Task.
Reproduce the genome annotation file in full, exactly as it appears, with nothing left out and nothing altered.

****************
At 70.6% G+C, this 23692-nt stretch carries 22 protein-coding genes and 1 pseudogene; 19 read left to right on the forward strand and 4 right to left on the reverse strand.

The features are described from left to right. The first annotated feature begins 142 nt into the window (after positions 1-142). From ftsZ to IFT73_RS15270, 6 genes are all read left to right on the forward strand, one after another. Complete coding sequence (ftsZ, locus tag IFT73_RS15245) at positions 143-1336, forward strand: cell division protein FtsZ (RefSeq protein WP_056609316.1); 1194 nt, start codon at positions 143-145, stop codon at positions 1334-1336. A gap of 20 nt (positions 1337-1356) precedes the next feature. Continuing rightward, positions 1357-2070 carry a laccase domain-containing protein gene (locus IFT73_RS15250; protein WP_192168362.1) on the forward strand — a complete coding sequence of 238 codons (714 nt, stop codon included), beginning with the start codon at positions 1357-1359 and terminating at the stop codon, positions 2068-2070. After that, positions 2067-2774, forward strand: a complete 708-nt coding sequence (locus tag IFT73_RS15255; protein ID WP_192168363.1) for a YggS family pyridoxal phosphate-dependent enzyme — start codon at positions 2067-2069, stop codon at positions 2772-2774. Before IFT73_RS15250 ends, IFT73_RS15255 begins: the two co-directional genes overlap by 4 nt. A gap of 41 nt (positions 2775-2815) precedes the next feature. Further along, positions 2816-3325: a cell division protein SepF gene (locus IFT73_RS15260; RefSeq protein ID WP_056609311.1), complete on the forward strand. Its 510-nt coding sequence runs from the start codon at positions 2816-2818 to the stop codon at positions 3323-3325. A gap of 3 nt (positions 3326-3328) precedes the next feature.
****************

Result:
At 70.6% G+C, this 23692-nt stretch carries 22 protein-coding genes and 1 pseudogene; 19 read left to right on the forward strand and 4 right to left on the reverse strand.

The features are described from left to right. The first annotated feature begins 142 nt into the window (after positions 1-142). From ftsZ to IFT73_RS15270, 6 genes are all read left to right on the forward strand, one after another. Complete coding sequence (ftsZ, locus tag IFT73_RS15245) at positions 143-1336, forward strand: cell division protein FtsZ (RefSeq protein WP_056609316.1); 1194 nt, start codon at positions 143-145, stop codon at positions 1334-1336. A gap of 20 nt (positions 1337-1356) precedes the next feature. Continuing rightward, positions 1357-2070 carry a laccase domain-containing protein gene (locus IFT73_RS15250; protein WP_192168362.1) on the forward strand — a complete coding sequence of 238 codons (714 nt, stop codon included), beginning with the start codon at positions 1357-1359 and terminating at the stop codon, positions 2068-2070. After that, positions 2067-2774, forward strand: a complete 708-nt coding sequence (locus tag IFT73_RS15255; protein ID WP_192168363.1) for a YggS family pyridoxal phosphate-dependent enzyme — start codon at positions 2067-2069, stop codon at positions 2772-2774. Before IFT73_RS15250 ends, IFT73_RS15255 begins: the two co-directional genes overlap by 4 nt. A gap of 41 nt (positions 2775-2815) precedes the next feature. Further along, positions 2816-3325: a cell division protein SepF gene (locus IFT73_RS15260; RefSeq protein ID WP_056609311.1), complete on the forward strand. Its 510-nt coding sequence runs from the start codon at positions 2816-2818 to the stop codon at positions 3323-3325. A gap of 3 nt (positions 3326-3328) precedes the next feature.